Four-dimensional dose distributions of step-and-shoot IMRT delivered with real-time tumor tracking for patients with irregular breathing: Constant dose rate vs dose rate regulation

Xiaocheng Yang, Sarah Han-Oh, Minzhi Gui, Ying Niu, Cedric X. Yu, Byong Yong Yi

Research output: Contribution to journalArticlepeer-review


Purpose: Dose-rate-regulated tracking (DRRT) is a tumor tracking strategy that programs the MLC to track the tumor under regular breathing and adapts to breathing irregularities during delivery using dose rate regulation. Constant-dose-rate tracking (CDRT) is a strategy that dynamically repositions the beam to account for intrafractional 3D target motion according to real-time information of target location obtained from an independent position monitoring system. The purpose of this study is to illustrate the differences in the effectiveness and delivery accuracy between these two tracking methods in the presence of breathing irregularities. Methods: Step-and-shoot IMRT plans optimized at a reference phase were extended to remaining phases to generate 10-phased 4D-IMRT plans using segment aperture morphing (SAM) algorithm, where both tumor displacement and deformation were considered. A SAM-based 4D plan has been demonstrated to provide better plan quality than plans not considering target deformation. However, delivering such a plan requires preprogramming of the MLC aperture sequence. Deliveries of the 4D plans using DRRT and CDRT tracking approaches were simulated assuming the breathing period is either shorter or longer than the planning day, for 4 IMRT cases: two lung and two pancreatic cases with maximum GTV centroid motion greater than 1 cm were selected. In DRRT, dose rate was regulated to speed up or slow down delivery as needed such that each planned segment is delivered at the planned breathing phase. In CDRT, MLC is separately controlled to follow the tumor motion, but dose rate was kept constant. In addition to breathing period change, effect of breathing amplitude variation on target and critical tissue dose distribution is also evaluated. Results: Delivery of preprogrammed 4D plans by the CDRT method resulted in an average of 5 increase in target dose and noticeable increase in organs at risk (OAR) dose when patient breathing is either 10 faster or slower than the planning day. In contrast, DRRT method showed less than 1 reduction in target dose and no noticeable change in OAR dose under the same breathing period irregularities. When ±20 variation of target motion amplitude was present as breathing irregularity, the two delivery methods show compatible plan quality if the dose distribution of CDRT delivery is renormalized. Conclusions: Delivery of 4D-IMRT treatment plans, stemmed from 3D step-and-shoot IMRT and preprogrammed using SAM algorithm, is simulated for two dynamic MLC-based real-time tumor tracking strategies: with and without dose-rate regulation. Comparison of cumulative dose distribution indicates that the preprogrammed 4D plan is more accurately and efficiently conformed using the DRRT strategy, as it compensates the interplay between patient breathing irregularity and tracking delivery without compromising the segment-weight modulation.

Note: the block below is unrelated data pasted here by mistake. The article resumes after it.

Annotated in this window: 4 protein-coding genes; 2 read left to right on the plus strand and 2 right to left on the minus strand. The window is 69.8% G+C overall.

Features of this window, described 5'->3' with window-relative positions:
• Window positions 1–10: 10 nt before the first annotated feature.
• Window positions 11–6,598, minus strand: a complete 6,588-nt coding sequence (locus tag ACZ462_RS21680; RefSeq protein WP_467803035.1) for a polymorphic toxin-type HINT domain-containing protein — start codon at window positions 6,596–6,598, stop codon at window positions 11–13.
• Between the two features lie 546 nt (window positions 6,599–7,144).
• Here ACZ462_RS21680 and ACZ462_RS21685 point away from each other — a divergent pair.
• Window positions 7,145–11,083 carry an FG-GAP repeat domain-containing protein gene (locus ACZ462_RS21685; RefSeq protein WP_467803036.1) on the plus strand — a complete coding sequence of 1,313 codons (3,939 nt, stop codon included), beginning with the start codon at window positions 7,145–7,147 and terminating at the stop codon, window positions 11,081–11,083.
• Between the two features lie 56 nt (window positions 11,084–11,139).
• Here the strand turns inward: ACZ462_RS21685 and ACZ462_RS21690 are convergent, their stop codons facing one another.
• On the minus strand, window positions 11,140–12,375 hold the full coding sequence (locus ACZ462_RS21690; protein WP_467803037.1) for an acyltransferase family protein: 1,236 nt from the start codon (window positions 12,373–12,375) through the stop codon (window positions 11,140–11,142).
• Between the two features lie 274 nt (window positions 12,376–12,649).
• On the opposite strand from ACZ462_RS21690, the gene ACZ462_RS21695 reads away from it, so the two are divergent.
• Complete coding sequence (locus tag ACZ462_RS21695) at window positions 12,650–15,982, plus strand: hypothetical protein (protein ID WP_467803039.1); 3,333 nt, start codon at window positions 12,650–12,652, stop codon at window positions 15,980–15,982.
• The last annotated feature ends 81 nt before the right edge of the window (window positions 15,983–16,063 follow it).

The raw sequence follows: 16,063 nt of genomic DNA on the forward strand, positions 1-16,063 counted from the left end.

Original languageEnglish (US)
Pages (from-to)5557-5566
Number of pages10
JournalMedical physics
Issue number9
StatePublished - Sep 2012


  • 4D-IMRT
  • constant-dose-rate tracking
  • dose-rate-regulated tracking
  • segment aperture morphing

ASJC Scopus subject areas

  • Biophysics
  • Radiology Nuclear Medicine and imaging


Dive into the research topics of 'Four-dimensional dose distributions of step-and-shoot IMRT delivered with real-time tumor tracking for patients with irregular breathing: Constant dose rate vs dose rate regulation'. Together they form a unique fingerprint.

Cite this